One of the problems with living abroad is, that after a while, life in a new city can begin to lose its initial thrill or its sense of excitement. You become immune to the shock of only buying fruits at the outdoor fruit stalls (and haggling over overpriced strawberries), the shock of loud streets filled to the brim with scampering school children, or the suicidal 60-year old grandmas going against the flow of the traffic and breaking laws on their scooters. The milk tea stalls and things like black grass jelly become commonplace and you don’t even flinch when the Hong Kong restaurant you always order take-out from throws in an order of Chicken Feet (toe-nails clipped, natch) on the house.
As I spend more and more time immersed in Shanghai, it’s becoming difficult to define what exactly I am supposed to be writing here, or why I write at all, really (last entry notwithstanding because I accidentally published it unedited and decided to just go with it). Is this a travel blog? (I’d like to think that it’s not) Then, is it a diary? How do I keep my entries as a representation of both the city and myself?
Over the last half a year (I finally hit my six-month mark on January 4th!), I’ve slowly reshaped my relationship with the city of Shanghai. At the same time, I’d like to think that that relationship still hasn’t lost its ‘spark’. I guess we can say this about our relationship with every place that we live in, or even about our relationships with the people around us. Everything is supposed to eventually lose its magic and its childish excitement, right? But you know what? I refuse to believe that.
For me, the most important part of life has been holding on to my childish wonder over the simplest things. After nearly three years together with B, I was still the person who threw on snow-pants and dragged him out of the Elmhurst and onto Science Hill to make snow angels each time snow fell in New Haven (I got so excited when I thought it was snowing in Shanghai last week, but sadly it turned out to just be freezing rain). I would insist that we climb all the way up to that one hill by the Astronomy Tower and the Yale Farm to go sledding, even when we forgot to bring sleds (which was every time) and ended up tumbling down the hill instead (and while yes, that relationship still imploded, it was for different reasons. Sometimes your love of life gets in the way of your love of a person).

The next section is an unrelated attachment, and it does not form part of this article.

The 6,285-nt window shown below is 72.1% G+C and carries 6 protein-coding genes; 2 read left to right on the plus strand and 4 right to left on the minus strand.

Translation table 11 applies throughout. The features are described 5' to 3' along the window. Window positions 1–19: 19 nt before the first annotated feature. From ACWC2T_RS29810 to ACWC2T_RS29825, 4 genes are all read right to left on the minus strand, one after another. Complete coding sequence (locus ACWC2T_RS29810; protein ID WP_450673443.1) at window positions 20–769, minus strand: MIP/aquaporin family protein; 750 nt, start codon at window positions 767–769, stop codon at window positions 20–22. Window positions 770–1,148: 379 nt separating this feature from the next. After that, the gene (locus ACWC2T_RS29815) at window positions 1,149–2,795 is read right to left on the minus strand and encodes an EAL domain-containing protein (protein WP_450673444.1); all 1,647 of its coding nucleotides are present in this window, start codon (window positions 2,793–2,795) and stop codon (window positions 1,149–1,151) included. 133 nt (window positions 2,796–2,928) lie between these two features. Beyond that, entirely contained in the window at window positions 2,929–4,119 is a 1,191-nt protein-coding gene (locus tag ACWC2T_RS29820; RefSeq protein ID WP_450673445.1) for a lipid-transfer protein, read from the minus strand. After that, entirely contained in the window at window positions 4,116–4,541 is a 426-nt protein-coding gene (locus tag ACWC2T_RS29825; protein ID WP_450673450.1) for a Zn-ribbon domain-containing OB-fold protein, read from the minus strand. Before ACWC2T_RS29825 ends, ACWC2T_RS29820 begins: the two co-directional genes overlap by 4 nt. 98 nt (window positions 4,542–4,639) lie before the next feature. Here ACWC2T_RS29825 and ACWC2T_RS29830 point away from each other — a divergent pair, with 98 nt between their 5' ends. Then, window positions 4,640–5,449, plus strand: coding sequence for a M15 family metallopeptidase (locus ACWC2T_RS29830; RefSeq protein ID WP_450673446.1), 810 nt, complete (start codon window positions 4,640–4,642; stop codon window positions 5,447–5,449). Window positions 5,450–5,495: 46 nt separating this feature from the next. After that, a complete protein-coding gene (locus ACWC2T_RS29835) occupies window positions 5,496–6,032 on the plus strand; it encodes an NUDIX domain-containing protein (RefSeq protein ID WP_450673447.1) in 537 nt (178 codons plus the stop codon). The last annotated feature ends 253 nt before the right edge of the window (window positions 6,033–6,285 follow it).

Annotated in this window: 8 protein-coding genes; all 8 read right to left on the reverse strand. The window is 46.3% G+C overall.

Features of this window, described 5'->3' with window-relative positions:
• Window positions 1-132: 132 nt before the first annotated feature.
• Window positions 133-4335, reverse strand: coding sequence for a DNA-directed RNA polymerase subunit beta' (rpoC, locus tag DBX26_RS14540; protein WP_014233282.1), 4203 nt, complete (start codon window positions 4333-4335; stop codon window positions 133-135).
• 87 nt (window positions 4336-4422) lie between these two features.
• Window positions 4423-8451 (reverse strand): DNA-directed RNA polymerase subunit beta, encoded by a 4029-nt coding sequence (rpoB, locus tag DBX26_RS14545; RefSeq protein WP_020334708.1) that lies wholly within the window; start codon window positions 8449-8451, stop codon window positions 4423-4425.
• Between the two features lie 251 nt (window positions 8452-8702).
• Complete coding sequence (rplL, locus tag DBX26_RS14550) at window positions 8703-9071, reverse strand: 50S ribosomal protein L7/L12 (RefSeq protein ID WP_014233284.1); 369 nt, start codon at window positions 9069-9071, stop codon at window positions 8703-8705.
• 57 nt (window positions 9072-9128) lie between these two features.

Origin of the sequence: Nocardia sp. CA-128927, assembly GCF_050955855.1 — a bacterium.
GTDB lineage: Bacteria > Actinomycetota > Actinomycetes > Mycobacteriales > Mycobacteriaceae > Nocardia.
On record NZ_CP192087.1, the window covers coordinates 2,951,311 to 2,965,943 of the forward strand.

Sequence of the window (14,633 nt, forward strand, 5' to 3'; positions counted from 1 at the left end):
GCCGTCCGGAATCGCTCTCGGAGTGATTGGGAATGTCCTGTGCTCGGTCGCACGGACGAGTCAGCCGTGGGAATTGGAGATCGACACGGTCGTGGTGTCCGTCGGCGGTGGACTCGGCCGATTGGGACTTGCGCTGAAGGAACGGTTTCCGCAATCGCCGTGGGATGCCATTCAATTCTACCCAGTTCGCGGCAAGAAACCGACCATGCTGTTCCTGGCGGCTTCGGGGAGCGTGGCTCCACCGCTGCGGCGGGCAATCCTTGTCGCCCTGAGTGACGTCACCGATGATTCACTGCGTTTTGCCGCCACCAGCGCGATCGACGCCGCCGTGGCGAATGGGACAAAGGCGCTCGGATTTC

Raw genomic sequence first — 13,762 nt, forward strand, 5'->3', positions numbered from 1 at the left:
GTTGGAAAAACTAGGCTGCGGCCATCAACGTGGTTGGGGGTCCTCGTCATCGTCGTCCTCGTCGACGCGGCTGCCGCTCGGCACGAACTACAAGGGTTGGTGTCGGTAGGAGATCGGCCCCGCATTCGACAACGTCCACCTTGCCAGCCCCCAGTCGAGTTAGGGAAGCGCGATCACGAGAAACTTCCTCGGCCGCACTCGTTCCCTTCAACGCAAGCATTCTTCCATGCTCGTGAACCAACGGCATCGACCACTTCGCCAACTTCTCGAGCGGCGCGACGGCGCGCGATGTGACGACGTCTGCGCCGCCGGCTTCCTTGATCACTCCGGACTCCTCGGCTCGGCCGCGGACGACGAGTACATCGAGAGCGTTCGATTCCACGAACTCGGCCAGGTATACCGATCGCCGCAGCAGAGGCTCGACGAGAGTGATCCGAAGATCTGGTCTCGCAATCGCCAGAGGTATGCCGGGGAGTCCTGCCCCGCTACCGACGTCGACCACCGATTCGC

Back in New Haven, I still got unreasonably giddy every single time I got on my bike, because I had learned to ride it so late in my life – at 18 years old – and every ride was still as exhilarating as the first. (my first bike was bought for $20 and a beer. I remember trying to pedal it around the Pierson courtyard until my legs were covered with bruises, unable to brake, because only one of the four brakes worked, and even then half-heartedly). After four years on my (third) bike, I still rode with abandon, refusing to hold on to the handlebars on Orange street: ignoring the road rules, the oncoming cars, or any semblance of safety precautions (who needs a bike helmet when you’re having a good hair day?)
Back in New York City, I would still insist on walking the nearly 60 blocks from the Upper East Side to Mark’s Place on foot, almost every time, just so I could walk by the Korean Street in Mid-Town and smell the gochujjang (yes, I was obsessed with bibimbap even then) or take the ferry to Governor’s Island once a year to listen to Michael Aranella’s jazz band. There was always something exciting to discover in the city (even if it could only be found on the last Astoria-Ditmars stop of the N-Q-R), and I wanted to be there to discover it.
And so, as the question of ‘what I write about when I write about Shanghai’ continues to develop (seriously, why is my blog title still about pasta??), the goal is to maintain this fascination with the minute. And while it’s true, I’ve gotten used to the metallic-tasting water, the smoggy air, and the less-than-questionable hygiene of the Xinijang man who cooked my egg-fried rice last week, there is still so much to discover about China and about Shanghai. I still get stupidly excited every time I step foot onto Tianzifang (which is where I took the photo in my banner) or each time I see a piece of fried anything on a stick (even more so when it’s berries). I still get a thrilling sense of displacement whenever I stumble onto a new neighborhood or whenever I take the wrong turn on my way to work. I live for this sense of being constantly lost (Seriously, I take Line 1 instead of Line 11, like half the times I choose to take the subway to work. What is wrong with me?)
I think what it comes down to, at the end of the day is the Giraffe Principle (is that an actual thing? I’m pretty sure I just made that up). M and I talked about it over brunch, my last day in the city. We live in this world, so caught up in the things we’re supposed to do that we forget to live. We’re so absorbed in the ‘important’ things and the world we build around us, that we never stop to think, that, this very day, this very hour, there are giraffes roaming somewhere in the plains of Africa. But when we remember to think of the giraffes, we are confronted by the vastness of the world. Now, of course, if we think about giraffes too much, then they’ll too become commonplace.
Anyways, less about giraffes and more about life. The point is to keep seeking out the ‘giraffes’, the new experiences, and living every day in Shanghai, not as if it was my last day here, but as if it were the first.
(Though it didn’t start out that way, this felt like a natural continuation to Thoughts on Housekeeping (Part I))